(MDS; Myelodysplasia; Preleukemia; Smoldering Leukemia; Subacute Leukemia)
How to Say It: My-e-lo-dys-plas-tic syn-dromes
by Amy Scholten, MPH
Myelodysplastic syndromes (MDS) are a rare group of bone marrow diseases. Bone marrow is tissue found in the bones. It creates blood cells. In MDS, the bone marrow does not make enough healthy blood cells. It is a form of blood cancer.
Some types of MDS are more serious than others. It can lead to acute myeloid leukemia.
The cause of myelodysplastic syndrome (MDS) is unknown.
MDS is more common in older adults and men. Other things that may raise the risk are:
There may be no symptoms in the early stages of MDS. When symptoms occur, they may be:
The doctor will ask about your symptoms and health history. A physical exam will be done.
Tests may include:
Treatment for MDS depends on the type and stage of the disease and the person's age and health. Options may include:
There are no guidelines to reduce the risk of MDS.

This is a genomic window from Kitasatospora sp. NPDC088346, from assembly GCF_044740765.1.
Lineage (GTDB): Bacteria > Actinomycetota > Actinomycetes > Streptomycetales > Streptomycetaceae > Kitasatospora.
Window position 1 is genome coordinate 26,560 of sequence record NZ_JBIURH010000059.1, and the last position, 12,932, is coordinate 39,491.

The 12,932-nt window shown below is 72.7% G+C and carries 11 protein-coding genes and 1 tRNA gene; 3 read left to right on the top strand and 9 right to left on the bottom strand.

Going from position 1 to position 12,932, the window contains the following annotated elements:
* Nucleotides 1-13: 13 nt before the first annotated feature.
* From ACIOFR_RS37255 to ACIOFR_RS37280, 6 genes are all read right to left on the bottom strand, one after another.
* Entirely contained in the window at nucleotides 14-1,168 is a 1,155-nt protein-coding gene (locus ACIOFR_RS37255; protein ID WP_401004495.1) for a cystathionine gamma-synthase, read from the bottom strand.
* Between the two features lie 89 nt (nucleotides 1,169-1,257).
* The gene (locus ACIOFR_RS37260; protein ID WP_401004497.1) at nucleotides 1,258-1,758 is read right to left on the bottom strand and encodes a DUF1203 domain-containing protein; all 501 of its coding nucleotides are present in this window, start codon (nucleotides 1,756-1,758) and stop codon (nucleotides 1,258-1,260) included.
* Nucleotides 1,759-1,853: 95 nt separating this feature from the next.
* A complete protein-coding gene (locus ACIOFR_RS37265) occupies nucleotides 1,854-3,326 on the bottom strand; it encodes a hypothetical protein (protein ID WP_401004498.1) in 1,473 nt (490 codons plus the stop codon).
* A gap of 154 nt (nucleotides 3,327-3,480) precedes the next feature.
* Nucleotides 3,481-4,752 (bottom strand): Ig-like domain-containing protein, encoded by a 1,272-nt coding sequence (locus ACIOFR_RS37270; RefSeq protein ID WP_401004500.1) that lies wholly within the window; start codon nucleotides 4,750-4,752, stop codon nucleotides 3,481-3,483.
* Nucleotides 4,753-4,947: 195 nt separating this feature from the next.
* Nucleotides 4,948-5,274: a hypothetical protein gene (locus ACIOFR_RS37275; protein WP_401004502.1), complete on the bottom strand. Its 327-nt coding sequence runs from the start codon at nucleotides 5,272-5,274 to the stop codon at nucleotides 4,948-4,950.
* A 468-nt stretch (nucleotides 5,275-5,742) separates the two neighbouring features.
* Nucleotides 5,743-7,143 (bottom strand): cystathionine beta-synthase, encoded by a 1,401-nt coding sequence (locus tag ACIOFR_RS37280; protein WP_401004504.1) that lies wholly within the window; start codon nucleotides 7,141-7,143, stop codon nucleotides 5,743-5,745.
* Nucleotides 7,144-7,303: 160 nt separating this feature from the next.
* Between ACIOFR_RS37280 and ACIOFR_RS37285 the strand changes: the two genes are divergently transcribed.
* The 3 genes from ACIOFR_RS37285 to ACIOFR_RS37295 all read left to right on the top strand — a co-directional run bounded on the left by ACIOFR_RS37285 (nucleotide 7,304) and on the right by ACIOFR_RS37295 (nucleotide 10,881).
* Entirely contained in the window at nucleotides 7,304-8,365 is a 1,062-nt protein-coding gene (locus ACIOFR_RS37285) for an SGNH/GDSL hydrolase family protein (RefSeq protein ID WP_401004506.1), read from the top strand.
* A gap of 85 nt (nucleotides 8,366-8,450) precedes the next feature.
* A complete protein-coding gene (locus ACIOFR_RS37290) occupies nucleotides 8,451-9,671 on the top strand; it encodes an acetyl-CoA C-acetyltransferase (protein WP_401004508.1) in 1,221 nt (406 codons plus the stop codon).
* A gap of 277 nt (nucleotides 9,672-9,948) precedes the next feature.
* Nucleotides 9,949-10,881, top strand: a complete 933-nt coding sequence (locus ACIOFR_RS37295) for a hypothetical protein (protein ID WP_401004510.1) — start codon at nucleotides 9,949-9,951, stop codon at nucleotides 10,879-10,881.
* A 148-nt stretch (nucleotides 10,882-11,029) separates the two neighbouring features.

Leukemia & Lymphoma Society
Aplastic Anemia & Myelodysplasia Association of Canada
Neutropenia Support Association
Frequently asked questions about MDS. The Myelodysplastic Syndromes Foundation website. Available at: https://www.mds-foundation.org/pdf/CEL411%20Factsht%20v8.pdf. Accessed March 24, 2021.
General information about myelodysplastic syndromes. National Cancer Institute website. Available at: https://www.cancer.gov/types/myeloproliferative/patient/myelodysplastic-treatment-pdq. Accessed March 24, 2021.
Myelodysplastic syndrome. Merck Manual Professional Version website. Available at:
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Accessed March 24, 2021.
Myelodysplastic syndrome (MDS). EBSCO DynaMed website. Available at: https://www.dynamed.com/condition/myelodysplastic-syndrome-mds . Accessed March 24, 2021.
Myelodysplastic syndromes. American Cancer Society website. Available at: https://www.cancer.org/cancer/myelodysplastic-syndrome.html. Accessed March 24, 2021.
Last reviewed January 2021 by EBSCO Medical Review Board Mohei Abouzied, MD, FACP
Last Updated: 3/24/2021
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